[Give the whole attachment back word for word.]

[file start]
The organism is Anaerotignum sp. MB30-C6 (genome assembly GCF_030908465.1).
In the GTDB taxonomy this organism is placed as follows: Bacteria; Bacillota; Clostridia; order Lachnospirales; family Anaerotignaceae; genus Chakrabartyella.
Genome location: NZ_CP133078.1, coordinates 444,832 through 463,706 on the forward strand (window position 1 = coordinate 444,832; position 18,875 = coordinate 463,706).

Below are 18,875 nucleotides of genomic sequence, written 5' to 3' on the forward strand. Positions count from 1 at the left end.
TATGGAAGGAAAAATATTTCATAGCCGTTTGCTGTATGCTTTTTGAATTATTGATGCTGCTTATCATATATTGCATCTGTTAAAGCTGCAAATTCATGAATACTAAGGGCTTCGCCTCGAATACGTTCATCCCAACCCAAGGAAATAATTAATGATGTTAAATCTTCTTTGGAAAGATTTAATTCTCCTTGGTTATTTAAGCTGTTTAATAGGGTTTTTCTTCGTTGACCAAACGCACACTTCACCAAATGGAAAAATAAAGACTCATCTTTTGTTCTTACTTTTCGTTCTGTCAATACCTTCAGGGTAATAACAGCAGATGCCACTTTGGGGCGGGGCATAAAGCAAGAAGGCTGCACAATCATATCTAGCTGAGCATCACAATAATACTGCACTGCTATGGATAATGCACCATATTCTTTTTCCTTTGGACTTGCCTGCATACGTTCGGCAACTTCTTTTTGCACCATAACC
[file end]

The organism is Anaerotignum sp. MB30-C6 (genome assembly GCF_030908465.1).
In the GTDB taxonomy this organism is placed as follows: Bacteria; Bacillota; Clostridia; order Lachnospirales; family Anaerotignaceae; genus Chakrabartyella.
Genome location: NZ_CP133078.1, coordinates 444,832 through 463,706 on the forward strand (window position 1 = coordinate 444,832; position 18,875 = coordinate 463,706).

Below are 18,875 nucleotides of genomic sequence, written 5' to 3' on the forward strand. Positions count from 1 at the left end.
TATGGAAGGAAAAATATTTCATAGCCGTTTGCTGTATGCTTTTTGAATTATTGATGCTGCTTATCATATATTGCATCTGTTAAAGCTGCAAATTCATGAATACTAAGGGCTTCGCCTCGAATACGTTCATCCCAACCCAAGGAAATAATTAATGATGTTAAATCTTCTTTGGAAAGATTTAATTCTCCTTGGTTATTTAAGCTGTTTAATAGGGTTTTTCTTCGTTGACCAAACGCACACTTCACCAAATGGAAAAATAAAGACTCATCTTTTGTTCTTACTTTTCGTTCTGTCAATACCTTCAGGGTAATAACAGCAGATGCCACTTTGGGGCGGGGCATAAAGCAAGAAGGCTGCACAATCATATCTAGCTGAGCATCACAATAATACTGCACTGCTATGGATAATGCACCATATTCTTTTTCCTTTGGACTTGCCTGCATACGTTCGGCAACTTCTTTTTGCACCATAACC